Welcome! Here are the website rules, as well as some tips for using this forum.
Need to contact us? Visit https://heatinghelp.com/contact-us/.
Click here to Find a Contractor in your area.

Flat plate for DHW

Bob_115
Bob_115 Member Posts: 39
What size Flat plate heat exchanger do I need to provide DHW at 2 gallons per minute if the boiler is set at 160 degrees? I intend to use a circulator and 3/4 inch copper on the supply side . The output side is 1/2 inch copper.

Comments

  • hot_rod
    hot_rod Member Posts: 16,557
    You need to know boiler gpm flow and incoming water temperature and final temperature 

    There are a bunch of free online sizers. They usually spit  out a few size options 

    The plate HX in combi boilers are small, maybe 3x8 10 plate. No harm in over sizing a bit.
    Bob "hot rod" Rohr
    trainer for Caleffi NA
    Living the hydronic dream
    Zman
  • Bob_115
    Bob_115 Member Posts: 39
    Incoming water temperature is 50 degrees . Do you know where these calculators are specifically? I think boiler supply through a 3/4 inch copper line powered by a taco 7 circulator would be 4 gallons per minute.
  • Robert_25
    Robert_25 Member Posts: 410
    Bob, I have a 5x12 20 plate served with 3/4" pex and 160 degree boiler water. Flow through boiler side is about 3 gpm. Paired with a 50 gallon storage tank it easily provides all the DHW for our family of 4.

    If you are not using any kind of storage, I think you would likely need a 30 plate to make up for the "low" boiler water temperature. Most of the ratings for plate HX in DHW application is based on 180-200F boiler water.

    Take a look at the charts: https://s3.amazonaws.com/s3.supplyhouse.com/product_files/BP400-30LP-Selection-Guide.pdf
  • mattmia2
    mattmia2 Member Posts: 5,741
    B&G has a calculator as well as several others. Make sure your flow and delta t numbers are realistic, you can put anything in but it might not be what your system will provide.
  • MikeAmann
    MikeAmann Member Posts: 434
    @Bob_115
    Are you assuming that you can get 2 gal/min of continuous hot water WITHOUT a storage tank?
  • hot_rod
    hot_rod Member Posts: 16,557
    Everything you ever wanted to know about heat exchangers here
    https://www.caleffi.com/sites/default/files/file/idronics_29_na.pdf

    You can do the calculation longhand, or use the software as the demo shows in this journal.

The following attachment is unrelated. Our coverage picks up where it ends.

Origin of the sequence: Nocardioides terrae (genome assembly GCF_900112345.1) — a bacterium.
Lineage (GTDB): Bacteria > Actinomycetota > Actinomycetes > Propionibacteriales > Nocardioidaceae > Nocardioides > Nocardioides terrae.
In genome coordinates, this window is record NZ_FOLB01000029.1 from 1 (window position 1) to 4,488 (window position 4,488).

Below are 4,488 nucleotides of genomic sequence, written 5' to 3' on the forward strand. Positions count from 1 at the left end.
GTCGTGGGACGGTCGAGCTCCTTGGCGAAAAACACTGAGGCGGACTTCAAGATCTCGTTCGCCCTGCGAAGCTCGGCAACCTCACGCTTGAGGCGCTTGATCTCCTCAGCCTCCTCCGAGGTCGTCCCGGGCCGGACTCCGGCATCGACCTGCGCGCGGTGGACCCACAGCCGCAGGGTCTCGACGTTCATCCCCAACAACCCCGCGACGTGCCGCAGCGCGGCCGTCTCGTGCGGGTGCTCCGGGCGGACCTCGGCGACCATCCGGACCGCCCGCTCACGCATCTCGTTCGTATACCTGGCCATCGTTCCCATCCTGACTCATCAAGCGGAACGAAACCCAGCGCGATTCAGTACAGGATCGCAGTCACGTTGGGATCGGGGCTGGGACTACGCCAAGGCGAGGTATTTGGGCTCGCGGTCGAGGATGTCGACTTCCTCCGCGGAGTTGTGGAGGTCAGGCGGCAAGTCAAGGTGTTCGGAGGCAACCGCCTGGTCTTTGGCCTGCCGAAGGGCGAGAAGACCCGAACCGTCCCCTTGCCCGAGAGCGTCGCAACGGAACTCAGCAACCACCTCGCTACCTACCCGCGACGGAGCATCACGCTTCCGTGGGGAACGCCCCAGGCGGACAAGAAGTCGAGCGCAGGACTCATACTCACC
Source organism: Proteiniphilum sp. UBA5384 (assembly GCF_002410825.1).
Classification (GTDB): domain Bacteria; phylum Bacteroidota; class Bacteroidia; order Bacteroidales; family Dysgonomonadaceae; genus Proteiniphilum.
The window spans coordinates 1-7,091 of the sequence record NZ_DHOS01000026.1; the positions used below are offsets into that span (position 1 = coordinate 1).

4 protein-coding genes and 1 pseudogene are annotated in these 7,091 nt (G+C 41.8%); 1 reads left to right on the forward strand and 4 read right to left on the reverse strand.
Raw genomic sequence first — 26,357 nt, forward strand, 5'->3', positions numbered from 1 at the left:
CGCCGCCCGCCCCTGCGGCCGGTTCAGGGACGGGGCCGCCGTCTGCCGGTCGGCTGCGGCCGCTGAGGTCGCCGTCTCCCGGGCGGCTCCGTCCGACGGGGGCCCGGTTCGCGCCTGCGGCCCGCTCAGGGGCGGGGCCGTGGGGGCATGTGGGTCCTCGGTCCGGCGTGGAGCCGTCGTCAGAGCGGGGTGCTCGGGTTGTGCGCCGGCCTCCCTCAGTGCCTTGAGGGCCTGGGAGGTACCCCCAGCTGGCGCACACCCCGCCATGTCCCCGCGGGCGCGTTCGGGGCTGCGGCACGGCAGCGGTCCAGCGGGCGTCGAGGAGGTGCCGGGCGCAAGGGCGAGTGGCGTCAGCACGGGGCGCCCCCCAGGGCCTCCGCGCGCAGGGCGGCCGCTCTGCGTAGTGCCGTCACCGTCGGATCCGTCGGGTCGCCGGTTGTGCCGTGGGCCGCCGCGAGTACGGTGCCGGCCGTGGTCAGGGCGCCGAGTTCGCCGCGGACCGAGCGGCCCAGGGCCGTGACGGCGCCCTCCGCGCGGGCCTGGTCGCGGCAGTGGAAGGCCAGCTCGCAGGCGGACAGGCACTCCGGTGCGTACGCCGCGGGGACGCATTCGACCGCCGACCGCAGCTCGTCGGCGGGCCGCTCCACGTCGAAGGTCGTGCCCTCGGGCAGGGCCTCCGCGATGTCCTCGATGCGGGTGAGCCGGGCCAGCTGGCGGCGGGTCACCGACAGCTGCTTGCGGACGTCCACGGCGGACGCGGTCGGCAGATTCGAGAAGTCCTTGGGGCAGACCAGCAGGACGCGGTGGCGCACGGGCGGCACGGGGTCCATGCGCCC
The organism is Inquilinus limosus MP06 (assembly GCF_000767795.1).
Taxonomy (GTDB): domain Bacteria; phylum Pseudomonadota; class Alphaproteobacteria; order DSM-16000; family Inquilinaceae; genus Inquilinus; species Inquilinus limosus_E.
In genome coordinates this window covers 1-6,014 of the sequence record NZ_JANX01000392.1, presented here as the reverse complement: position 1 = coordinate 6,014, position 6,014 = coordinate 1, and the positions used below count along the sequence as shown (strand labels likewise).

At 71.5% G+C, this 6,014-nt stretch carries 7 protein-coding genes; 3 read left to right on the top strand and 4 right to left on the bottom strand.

Or guesstimate based on what is commonly used. The more HX surface the quicker the exchange and also the lower the A
    side temperature can run

    On my last shop I could generate 110 outlet with only 120 on the A side supply. To get continuous 2 gpm at those conditions required a 5X12 - 30 plate exchanger.

    The numbers can be manipulated a dozen ways, you need a few entries of stable  or known date, start with the temperature you can supply, and the final gpm and flow rate you want. The software or manual math will solve the equasion 


    Bob "hot rod" Rohr
    trainer for Caleffi NA
    Living the hydronic dream
    ayetchvacker
  • Bob_115
    Bob_115 Member Posts: 39
    Thanks to all who responded. I will plug in the numbers to see what is required. I think the 5x12 30 plate would be the right choice as I don't have a lot of room for a storage tank.
  • hot_rod
    hot_rod Member Posts: 16,557
    What size boiler do you have? That will be the determine factor on how much DHW you can generate, and how quickly 

    A 120 Combi boiler as an example could give you a continuous 2 gpm with 50f incoming, 120f outlet. A typical 70 degree rise that most use for performance ratings.

    If you have a smaller output boiler, adding a tank would allow you to store some DHW, generated at a slower rate. 

    So it really comes down to what you want or expect for DHW capacity.  The engine (boiler) driving it will be the final answer to what is possible

    Many families  get by with a 40 or 50 gallon tank, about 35,000 btu/hr. It may take an hour to recover depending on how low of a temperature you pull down to. Around 103f us where the shower may start to feel too cool.
    Bob "hot rod" Rohr
    trainer for Caleffi NA
    Living the hydronic dream